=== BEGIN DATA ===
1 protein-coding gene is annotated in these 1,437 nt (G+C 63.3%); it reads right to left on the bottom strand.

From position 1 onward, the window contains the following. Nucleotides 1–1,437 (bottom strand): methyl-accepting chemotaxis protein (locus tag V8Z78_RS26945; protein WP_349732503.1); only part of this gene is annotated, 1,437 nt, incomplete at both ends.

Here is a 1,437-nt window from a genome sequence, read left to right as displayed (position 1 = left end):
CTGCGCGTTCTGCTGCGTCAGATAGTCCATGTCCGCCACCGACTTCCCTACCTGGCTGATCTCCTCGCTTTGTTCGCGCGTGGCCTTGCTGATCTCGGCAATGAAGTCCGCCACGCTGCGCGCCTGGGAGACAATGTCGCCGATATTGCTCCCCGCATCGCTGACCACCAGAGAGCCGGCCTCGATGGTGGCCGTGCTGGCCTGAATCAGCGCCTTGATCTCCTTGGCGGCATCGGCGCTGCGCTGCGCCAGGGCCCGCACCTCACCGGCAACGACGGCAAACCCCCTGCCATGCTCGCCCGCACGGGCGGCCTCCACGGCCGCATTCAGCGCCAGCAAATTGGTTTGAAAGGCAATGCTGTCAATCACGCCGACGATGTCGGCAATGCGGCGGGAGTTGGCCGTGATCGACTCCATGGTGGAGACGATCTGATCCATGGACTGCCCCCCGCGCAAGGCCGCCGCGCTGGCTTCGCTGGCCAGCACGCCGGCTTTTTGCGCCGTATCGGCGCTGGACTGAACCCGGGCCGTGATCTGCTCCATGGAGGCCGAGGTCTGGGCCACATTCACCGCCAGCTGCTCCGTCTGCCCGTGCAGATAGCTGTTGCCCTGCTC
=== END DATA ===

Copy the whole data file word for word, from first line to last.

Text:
1 protein-coding gene is annotated in these 1,437 nt (G+C 63.3%); it reads right to left on the bottom strand.

From position 1 onward, the window contains the following. Nucleotides 1–1,437 (bottom strand): methyl-accepting chemotaxis protein (locus tag V8Z78_RS26945; protein WP_349732503.1); only part of this gene is annotated, 1,437 nt, incomplete at both ends.

Here is a 1,437-nt window from a genome sequence, read left to right as displayed (position 1 = left end):
CTGCGCGTTCTGCTGCGTCAGATAGTCCATGTCCGCCACCGACTTCCCTACCTGGCTGATCTCCTCGCTTTGTTCGCGCGTGGCCTTGCTGATCTCGGCAATGAAGTCCGCCACGCTGCGCGCCTGGGAGACAATGTCGCCGATATTGCTCCCCGCATCGCTGACCACCAGAGAGCCGGCCTCGATGGTGGCCGTGCTGGCCTGAATCAGCGCCTTGATCTCCTTGGCGGCATCGGCGCTGCGCTGCGCCAGGGCCCGCACCTCACCGGCAACGACGGCAAACCCCCTGCCATGCTCGCCCGCACGGGCGGCCTCCACGGCCGCATTCAGCGCCAGCAAATTGGTTTGAAAGGCAATGCTGTCAATCACGCCGACGATGTCGGCAATGCGGCGGGAGTTGGCCGTGATCGACTCCATGGTGGAGACGATCTGATCCATGGACTGCCCCCCGCGCAAGGCCGCCGCGCTGGCTTCGCTGGCCAGCACGCCGGCTTTTTGCGCCGTATCGGCGCTGGACTGAACCCGGGCCGTGATCTGCTCCATGGAGGCCGAGGTCTGGGCCACATTCACCGCCAGCTGCTCCGTCTGCCCGTGCAGATAGCTGTTGCCCTGCTC